Around one quarter of a Washington, D.C. congregation recently stopped attending Sunday services for fear of catching the Ebola virus from anyone who might be traveling to West Africa, even though no one had plans to go there.
Rev. John Harmon, pastor of Trinity Episcopal Church, wondered why 50 members of the congregation suddenly stopped attending until he received phone calls from frightened parishioners who revealed the reasoning behind their absence.
"Some folks called to say, I'm not coming to church because I don't know who's traveling [to West Africa]," Harmon told NPR.
Trinity Episcopal Church has a diverse congregation that includes believers from over 20 countries, such as Liberia, which happens to be the birthplace of Harmon, who moved to the United States in 1982.
The members' concerns about contracting Ebola were in vain, as no one from the church had plans to travel to West Africa, Harmon explained. The congregation did, however, raise money to combat the spread of the Ebola virus in the region and raised over $5,000, along with medical supplies and protective equipment, to donate to the affected countries.
Despite the success of the donation effort, many congregants still feared for their welfare, which led Harmon to address the members' absence during a Sunday morning church service.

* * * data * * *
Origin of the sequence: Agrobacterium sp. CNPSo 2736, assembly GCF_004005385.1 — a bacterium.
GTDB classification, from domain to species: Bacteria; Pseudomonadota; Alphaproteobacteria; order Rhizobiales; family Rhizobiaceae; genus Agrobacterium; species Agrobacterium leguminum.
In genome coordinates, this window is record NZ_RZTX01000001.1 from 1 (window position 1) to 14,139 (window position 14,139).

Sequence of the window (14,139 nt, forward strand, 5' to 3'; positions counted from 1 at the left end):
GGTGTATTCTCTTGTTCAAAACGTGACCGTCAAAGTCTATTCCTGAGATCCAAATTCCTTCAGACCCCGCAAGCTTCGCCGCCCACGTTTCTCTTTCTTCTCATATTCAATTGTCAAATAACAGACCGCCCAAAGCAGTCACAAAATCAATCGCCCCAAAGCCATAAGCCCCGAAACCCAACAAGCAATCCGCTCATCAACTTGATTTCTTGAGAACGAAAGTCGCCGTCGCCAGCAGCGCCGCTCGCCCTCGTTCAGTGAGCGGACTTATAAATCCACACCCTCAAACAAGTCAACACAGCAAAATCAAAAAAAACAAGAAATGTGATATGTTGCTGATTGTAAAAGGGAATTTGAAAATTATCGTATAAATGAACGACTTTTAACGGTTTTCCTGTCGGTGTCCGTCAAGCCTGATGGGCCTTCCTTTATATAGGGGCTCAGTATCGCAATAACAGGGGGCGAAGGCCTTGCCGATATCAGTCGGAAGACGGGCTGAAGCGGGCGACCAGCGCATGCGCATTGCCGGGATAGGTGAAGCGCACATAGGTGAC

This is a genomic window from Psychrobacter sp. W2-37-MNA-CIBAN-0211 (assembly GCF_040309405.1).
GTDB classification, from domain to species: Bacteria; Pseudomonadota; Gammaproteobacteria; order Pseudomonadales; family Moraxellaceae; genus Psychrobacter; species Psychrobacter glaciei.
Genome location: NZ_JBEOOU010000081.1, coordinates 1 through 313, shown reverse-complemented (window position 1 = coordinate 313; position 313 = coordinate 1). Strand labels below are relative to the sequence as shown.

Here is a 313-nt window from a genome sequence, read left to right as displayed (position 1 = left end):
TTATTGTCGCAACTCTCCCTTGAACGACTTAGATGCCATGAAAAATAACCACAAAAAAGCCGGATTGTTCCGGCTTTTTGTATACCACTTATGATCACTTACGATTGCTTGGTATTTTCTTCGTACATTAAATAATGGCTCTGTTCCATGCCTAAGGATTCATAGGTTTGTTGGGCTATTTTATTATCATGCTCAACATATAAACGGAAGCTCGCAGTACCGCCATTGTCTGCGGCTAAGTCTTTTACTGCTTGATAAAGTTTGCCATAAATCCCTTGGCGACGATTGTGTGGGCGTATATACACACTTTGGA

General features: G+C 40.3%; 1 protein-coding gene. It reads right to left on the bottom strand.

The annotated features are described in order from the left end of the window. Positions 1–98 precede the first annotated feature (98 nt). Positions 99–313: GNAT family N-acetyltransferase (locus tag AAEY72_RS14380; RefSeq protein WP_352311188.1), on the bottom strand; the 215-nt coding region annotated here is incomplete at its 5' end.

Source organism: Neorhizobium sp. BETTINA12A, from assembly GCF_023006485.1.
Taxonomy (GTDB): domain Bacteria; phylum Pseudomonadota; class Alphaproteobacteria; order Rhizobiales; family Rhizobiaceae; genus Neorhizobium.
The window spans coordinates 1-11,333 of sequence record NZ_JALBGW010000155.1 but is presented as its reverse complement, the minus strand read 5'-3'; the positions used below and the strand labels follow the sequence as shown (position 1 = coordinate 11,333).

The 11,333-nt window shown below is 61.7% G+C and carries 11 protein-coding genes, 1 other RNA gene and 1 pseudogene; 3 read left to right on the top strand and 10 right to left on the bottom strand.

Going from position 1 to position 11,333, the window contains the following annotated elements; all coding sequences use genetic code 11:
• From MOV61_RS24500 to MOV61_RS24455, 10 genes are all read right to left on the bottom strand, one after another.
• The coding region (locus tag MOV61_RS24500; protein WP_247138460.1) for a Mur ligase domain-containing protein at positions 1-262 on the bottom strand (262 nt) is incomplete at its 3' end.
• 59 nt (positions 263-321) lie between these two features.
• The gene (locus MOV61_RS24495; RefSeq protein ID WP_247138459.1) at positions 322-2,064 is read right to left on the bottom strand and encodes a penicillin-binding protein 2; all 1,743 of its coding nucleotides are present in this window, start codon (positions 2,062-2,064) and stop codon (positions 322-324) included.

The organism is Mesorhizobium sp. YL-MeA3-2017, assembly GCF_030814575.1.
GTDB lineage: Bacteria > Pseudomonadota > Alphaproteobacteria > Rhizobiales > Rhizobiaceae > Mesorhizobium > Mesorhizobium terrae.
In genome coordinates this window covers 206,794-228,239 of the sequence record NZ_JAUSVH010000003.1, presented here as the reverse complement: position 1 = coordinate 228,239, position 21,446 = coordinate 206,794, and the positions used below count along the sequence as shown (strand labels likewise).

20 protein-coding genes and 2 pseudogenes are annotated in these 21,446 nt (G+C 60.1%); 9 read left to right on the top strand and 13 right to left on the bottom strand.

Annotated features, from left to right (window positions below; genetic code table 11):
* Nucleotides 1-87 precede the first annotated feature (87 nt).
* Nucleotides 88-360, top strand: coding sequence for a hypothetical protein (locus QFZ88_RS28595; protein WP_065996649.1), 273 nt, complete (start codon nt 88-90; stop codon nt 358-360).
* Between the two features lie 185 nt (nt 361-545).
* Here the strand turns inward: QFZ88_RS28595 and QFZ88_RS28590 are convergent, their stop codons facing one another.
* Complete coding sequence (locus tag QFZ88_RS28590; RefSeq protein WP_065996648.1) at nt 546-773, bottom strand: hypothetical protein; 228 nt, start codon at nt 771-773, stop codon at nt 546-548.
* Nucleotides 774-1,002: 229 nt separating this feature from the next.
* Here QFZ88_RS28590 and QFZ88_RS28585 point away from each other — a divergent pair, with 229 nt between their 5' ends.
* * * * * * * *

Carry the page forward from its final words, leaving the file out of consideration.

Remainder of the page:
"In the middle of the service, we just had this conversation," said Harmon, who used his sermon time to give people an opportunity to voice their concerns over contracting the Ebola virus from anyone who might be traveling overseas.
Harmon also brought in several doctors to explain how Ebola spreads. Cora Dixon, a member of Trinity Episcopal Church said the experience was very reassuring.
The pastor also asked anyone traveling abroad to skip church for three weeks, even if they weren't traveling to West Africa. The three-week timeframe is based on the incubation period of the virus. And, to further allay fears, the ushers and the pastor use hand sanitizer that's stationed inside the santuary and visible to parishioners.
"I use them when I get back to the altar, [as a] visible sign that we are expressing care for each other," Harmon added.
After addressing the Ebola concerns church attendance is picking back up, Harmon noted, and there are more people showing up for community service events.
Adolphus Ukaegbu, who serves as an usher at the church, said, however, that even though many people have returned to service, others are still reluctant to do so. He mentioned an elderly woman he used to bring to Sunday morning services. "She told me she was advised not to come to church, because there are so many West Africans in the congregation. And since then, I haven't seen her."
The Christian Post contacted Rev. Harmon for comment, but he did not respond by press time.